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Report recommends changes to Alabama’s education system

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(The Center Square) – Recommendations have been made to improve education at the student and educator levels in Alabama by the Governor’s Commission on Teaching and Learning.

The state should promote quality teaching and learning, offer more support for both impoverished and low-performing schools, bolster data collection and accountability, and improve the retention and development of educators, the report says.

“These recommendations won’t just serve as mere guidelines; they are a blueprint – a roadmap to our goal of positioning Alabama among the top 30 states on the National Assessment of Educational Progress, or NAEP, which is known as the nation’s report card,” Gov. Kay Ivey said in a release. “They are vital guidelines as we navigate toward a brighter future for our children – one where opportunities flourish and aspirations are nurtured.”

The commission recommended full implementation of the Alabama Literacy Act passed in 2019 which requires third graders to read on grade level before being advanced to fourth grade. It also recommended that kindergarten be mandatory, an expansion of the number of assistant principals at schools, and more computer science programs.

The commission said in the report that the state’s prekindergarten program should be expanded to help poorer school districts. It also recommended creating a financial incentive program for struggling school districts to reduce chronic absenteeism. Another key item from the commission was the expansion of the state’s Turnaround Schools program that pours personnel and money into struggling school districts to help them improve scores.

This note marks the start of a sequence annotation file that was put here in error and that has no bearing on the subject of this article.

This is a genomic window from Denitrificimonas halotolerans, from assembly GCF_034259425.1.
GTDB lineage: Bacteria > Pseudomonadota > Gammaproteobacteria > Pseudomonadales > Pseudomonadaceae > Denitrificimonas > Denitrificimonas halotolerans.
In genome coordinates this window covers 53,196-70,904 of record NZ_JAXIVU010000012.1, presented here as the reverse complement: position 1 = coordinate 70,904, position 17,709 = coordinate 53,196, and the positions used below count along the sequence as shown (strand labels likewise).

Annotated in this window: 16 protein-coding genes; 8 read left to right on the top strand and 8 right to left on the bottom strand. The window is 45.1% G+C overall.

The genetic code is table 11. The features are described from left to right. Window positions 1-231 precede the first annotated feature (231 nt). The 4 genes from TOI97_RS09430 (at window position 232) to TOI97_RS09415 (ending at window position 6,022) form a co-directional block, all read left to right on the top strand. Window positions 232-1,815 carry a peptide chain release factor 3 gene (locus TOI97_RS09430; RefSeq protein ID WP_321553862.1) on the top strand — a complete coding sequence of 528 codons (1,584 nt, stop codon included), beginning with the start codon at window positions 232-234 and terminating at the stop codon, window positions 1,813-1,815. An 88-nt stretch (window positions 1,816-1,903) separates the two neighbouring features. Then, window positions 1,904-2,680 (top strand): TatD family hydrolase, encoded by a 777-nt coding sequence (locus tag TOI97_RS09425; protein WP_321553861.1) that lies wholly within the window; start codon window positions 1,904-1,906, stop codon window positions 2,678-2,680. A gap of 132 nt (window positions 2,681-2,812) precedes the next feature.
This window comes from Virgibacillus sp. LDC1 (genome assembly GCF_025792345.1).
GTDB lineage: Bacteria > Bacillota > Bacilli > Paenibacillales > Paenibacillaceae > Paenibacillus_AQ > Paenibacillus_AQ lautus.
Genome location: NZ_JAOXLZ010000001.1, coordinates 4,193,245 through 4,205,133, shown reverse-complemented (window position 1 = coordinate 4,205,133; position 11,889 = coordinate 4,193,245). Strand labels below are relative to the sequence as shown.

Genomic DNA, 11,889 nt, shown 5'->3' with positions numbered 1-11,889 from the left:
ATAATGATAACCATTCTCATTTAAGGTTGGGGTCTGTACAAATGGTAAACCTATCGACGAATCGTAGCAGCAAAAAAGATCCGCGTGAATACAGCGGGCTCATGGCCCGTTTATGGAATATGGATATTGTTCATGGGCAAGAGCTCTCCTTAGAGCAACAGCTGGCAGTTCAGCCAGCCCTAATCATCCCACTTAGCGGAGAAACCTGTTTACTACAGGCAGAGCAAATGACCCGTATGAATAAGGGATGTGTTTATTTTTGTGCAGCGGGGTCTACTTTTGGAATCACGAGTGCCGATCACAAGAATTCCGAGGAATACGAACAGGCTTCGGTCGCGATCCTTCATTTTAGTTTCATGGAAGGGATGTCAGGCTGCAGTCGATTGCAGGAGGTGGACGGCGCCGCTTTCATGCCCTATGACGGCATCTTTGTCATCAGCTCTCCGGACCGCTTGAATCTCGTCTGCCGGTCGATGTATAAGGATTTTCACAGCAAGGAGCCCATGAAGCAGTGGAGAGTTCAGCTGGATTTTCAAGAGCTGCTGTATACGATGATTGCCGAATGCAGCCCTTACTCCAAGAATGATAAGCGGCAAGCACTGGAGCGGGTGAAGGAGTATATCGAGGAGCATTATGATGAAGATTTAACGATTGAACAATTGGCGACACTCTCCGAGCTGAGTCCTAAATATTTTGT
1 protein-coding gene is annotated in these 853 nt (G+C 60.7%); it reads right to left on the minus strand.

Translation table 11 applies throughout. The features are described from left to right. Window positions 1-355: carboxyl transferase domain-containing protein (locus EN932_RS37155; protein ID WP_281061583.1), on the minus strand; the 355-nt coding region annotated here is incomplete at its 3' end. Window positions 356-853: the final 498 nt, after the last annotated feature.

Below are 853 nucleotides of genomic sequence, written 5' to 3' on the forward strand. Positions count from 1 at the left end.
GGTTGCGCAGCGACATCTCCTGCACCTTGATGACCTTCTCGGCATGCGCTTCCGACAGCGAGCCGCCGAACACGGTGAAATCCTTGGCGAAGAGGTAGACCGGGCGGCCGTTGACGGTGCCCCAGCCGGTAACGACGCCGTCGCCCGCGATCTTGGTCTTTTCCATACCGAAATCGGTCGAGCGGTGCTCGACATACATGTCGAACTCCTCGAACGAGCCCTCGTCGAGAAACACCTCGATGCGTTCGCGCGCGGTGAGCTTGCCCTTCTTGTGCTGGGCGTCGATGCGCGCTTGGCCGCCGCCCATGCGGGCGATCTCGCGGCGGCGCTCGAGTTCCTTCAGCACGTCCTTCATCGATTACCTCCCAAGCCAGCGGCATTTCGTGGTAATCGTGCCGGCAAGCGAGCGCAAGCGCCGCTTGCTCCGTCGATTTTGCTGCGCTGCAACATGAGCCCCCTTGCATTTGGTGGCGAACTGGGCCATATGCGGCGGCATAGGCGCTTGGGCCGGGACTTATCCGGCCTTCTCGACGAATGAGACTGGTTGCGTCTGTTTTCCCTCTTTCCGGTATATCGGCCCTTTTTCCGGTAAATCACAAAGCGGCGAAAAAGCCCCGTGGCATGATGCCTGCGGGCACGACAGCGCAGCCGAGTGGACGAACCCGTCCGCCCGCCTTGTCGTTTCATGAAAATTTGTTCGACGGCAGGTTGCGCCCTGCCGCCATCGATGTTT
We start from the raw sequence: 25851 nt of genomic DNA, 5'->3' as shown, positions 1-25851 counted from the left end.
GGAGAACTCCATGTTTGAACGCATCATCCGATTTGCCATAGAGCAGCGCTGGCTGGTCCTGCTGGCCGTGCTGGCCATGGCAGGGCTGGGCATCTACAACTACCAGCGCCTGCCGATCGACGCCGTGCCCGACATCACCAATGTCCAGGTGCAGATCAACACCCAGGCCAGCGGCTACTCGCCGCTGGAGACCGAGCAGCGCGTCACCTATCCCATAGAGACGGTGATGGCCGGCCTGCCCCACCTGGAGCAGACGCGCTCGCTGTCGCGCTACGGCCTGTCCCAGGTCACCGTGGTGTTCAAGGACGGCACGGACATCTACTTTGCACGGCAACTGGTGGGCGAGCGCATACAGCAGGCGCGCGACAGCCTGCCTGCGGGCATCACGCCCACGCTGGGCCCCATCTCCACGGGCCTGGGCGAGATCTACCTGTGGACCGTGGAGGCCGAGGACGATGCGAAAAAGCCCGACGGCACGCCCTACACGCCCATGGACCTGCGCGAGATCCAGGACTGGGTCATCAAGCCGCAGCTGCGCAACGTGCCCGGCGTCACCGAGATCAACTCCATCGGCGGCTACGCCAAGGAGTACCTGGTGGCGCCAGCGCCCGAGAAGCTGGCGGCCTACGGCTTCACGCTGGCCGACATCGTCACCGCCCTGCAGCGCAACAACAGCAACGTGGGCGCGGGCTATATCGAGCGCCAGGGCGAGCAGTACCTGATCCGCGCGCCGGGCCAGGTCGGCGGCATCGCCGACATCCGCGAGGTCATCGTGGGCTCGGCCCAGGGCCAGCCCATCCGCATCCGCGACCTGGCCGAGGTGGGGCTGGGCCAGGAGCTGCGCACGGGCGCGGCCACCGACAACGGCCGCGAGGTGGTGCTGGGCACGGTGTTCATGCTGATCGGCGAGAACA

The commission said the state Board of Education should change the state’s report card for districts and individual schools to expand transparency and ensure that every graduating high school student is considered college and career ready measured by an examination.

The commission consisted of:

• Business Education Alliance President and former State Superintendent of Education Joe Morton.

• State Superintendent Eric Mackey.

• State Sen. Donnie Chesteen, R-Geneva.

• State Rep. Alan Baker, R-Brewton.

• State Rep. Barbara Drummond, D-Mobile

• Montgomery City Schools Superintendent Melvin Brown.

• Wetumpka High School Principal Kyle Futral.

• Mountain Brook Schools Superintendent Dicky Barlow.

• Booker T. Washington teacher Reggie White.

• Alabama Parent Teacher Association President Donna McCurry.

• Alabaster City Schools School board member Derek Henderson.

• Retired Mississippi state Superintendent Carey Wright.

• Whiteboard Advisors CEO, and co-founder, Ben Wallerstein.

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